On a cold January night in 1997, a middle-aged former-logger by the name of Grant Hadwin, swam across the frigid Yakoun River in British Columbia’s Charlotte Islands with a chainsaw in tow. His mission was to fell a 300+-year-old “golden” (albino) Sitka spruce. For more than 30 years prior to that infamous night, the technological advances in the logging industry had led to hundreds of thousands of forested acres to be stripped bare. Though Hadwin had once been a legendary logger, the realization that the forests that he cared for so much were disappearing at an alarming rate resulted in a dramatic change of heart and shift to environmental activism. Unable to draw necessary attention to what he saw as indiscriminate killing, Hadwin wondered why this one tree, as magnificent and distinctive as it was, should be spared when so many others were being demolished. In a passionate act to send a message, he felled the beloved tree in the dead of night.
Though his actions may have been crass, Hadwin’s underlying sentiment resonates. How do we assign value to nature? How do we decide what is beautiful or special? Why do we think that we have a right to make these decisions? Why are we more challenged to recognize the beauty in something when it is in abundance? Preserving something that is rare may be important for the sake of preservation, but it is difficult to understand why we place more value on something simply because it is rare.
Every thing has significance, and we must be mindful of the small and the negligible. It is vitally necessary that we respect and consider the singular and unique qualities of things that appear to be the same or prolific. To recognize the astounding splendor of each and every tree and not just the ones that are outstanding.
The Earth asks us not to be greedy we take far more than what is necessary for our survival, or even what it takes for us to be comfortable. Humans take for no other reason than that they are able. The only other living organism that takes more than it needs for a comfortable life is cancer. Cancer consumes and does not stop consuming until the host is destroyed. This is why it so destructive and that is the way humans behave on the earth. Darwin’s theory of survival of the fittest was not intended to be about competition, which is how its been misconstrued, but about collaboration. That the one that can have symbiotic relationships with it’s surrounding is the fittest and will survive because nothing, not even the very strongest can survive without everything around it surviving and thriving.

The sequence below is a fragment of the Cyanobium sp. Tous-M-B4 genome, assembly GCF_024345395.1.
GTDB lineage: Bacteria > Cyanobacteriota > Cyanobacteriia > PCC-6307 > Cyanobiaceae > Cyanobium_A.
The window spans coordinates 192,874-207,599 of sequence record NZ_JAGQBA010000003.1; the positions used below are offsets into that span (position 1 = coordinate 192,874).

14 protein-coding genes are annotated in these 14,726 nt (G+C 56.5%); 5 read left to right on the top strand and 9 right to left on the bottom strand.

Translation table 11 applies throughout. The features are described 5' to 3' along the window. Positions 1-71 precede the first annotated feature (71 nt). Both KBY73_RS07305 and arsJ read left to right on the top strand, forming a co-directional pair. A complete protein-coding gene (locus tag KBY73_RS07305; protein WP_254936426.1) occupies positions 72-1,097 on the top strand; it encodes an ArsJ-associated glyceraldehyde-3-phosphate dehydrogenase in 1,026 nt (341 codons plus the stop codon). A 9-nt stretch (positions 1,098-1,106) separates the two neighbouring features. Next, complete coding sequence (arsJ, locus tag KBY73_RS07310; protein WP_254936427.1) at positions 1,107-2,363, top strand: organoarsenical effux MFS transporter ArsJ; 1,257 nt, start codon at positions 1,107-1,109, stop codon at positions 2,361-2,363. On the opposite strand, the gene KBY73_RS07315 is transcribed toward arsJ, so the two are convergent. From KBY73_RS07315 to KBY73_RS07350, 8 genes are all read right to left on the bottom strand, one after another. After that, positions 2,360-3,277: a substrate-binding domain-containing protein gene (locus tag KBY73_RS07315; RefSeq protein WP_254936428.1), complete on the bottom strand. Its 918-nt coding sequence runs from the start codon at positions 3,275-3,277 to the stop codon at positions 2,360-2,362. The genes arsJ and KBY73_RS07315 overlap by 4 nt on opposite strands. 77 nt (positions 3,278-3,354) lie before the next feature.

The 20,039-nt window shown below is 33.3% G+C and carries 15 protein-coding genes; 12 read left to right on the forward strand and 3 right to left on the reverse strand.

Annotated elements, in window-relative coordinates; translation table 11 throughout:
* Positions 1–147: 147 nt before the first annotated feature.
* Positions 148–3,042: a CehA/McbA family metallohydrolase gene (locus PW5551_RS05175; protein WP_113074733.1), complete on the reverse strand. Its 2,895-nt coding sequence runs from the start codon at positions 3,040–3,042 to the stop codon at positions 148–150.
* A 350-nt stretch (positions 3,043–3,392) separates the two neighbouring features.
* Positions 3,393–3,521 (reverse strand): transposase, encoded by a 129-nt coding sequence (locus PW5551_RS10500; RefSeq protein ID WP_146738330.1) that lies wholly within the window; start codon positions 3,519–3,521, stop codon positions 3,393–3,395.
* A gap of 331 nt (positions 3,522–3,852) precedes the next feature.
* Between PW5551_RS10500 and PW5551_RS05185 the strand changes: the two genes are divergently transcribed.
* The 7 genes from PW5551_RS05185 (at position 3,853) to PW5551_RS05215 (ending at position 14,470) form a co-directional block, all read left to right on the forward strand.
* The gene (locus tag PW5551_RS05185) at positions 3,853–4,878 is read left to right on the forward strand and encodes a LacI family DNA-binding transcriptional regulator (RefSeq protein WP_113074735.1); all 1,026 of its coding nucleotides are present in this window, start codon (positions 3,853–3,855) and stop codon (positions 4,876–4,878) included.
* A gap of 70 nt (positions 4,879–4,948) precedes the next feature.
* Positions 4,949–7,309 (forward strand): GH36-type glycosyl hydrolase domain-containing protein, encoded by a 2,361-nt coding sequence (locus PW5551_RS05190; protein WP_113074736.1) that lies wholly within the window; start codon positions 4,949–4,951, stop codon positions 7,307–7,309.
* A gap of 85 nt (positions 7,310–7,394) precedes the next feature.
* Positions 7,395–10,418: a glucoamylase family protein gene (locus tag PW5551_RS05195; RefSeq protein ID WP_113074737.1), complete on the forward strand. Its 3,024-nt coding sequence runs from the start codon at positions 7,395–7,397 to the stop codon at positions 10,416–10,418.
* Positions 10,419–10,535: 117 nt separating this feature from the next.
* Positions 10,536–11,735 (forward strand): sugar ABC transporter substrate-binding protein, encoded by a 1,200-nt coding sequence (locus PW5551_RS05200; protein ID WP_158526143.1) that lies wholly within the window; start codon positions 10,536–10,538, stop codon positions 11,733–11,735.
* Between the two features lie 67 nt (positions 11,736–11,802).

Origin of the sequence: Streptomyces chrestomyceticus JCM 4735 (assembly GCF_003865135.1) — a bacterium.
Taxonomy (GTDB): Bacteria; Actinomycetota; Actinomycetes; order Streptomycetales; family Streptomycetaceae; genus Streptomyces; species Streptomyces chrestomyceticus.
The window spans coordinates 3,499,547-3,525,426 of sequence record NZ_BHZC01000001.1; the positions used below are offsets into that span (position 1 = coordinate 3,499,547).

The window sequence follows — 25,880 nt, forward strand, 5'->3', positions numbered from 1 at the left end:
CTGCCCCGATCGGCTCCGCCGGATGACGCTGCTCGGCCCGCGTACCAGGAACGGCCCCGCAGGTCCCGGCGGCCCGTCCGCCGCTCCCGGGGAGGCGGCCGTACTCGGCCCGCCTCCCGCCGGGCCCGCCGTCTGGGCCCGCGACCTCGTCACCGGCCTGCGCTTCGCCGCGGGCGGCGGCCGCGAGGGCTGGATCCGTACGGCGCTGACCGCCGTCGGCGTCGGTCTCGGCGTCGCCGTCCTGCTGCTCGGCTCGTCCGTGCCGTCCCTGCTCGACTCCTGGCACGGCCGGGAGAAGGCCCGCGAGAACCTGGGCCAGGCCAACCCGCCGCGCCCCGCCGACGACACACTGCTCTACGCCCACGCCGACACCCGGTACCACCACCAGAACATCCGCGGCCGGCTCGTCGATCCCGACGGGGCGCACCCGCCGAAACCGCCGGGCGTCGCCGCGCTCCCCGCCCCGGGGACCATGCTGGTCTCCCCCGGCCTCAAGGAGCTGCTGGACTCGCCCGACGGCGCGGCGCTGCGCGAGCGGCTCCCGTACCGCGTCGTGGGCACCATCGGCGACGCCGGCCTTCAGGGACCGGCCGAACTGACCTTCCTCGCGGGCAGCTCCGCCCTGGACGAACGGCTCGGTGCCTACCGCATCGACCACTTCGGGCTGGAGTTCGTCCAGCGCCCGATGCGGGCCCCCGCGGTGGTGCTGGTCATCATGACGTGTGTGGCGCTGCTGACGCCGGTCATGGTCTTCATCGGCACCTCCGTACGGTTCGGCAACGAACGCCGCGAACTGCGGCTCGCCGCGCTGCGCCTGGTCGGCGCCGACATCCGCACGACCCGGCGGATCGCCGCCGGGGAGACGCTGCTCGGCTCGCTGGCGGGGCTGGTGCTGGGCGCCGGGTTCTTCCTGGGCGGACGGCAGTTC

The Earth asks so little of us and yet gives us so much. We sit idly by and accept the amazing life-giving gifts of food, water, oxygen, beauty and love granted by our mother earth. But in order for any relationship to be healthy, it is vital for both parties be active participants in sustaining and improving the wellbeing of the other.
I strongly believe that it boils down to respect, plain and simple. The most important thing the Earth asks from us is to live respectfully of all the gifts and love that she grants us every day. All other living entities, except for humans, seemed to have mastered this very basic concept of respect for their surrounding environment. Never taking with extreme excess, or without any form of reciprocation. Living with instead of against all the ecological systems surrounding them. It is time to accept the ideas that Hadwin was pushing us to understand that we must live with love, humility, and respect for nature in its entirety and recognize that rather than dominators of the earth, we are invested partners in the survival of all organisms.
Published on 18 February 2016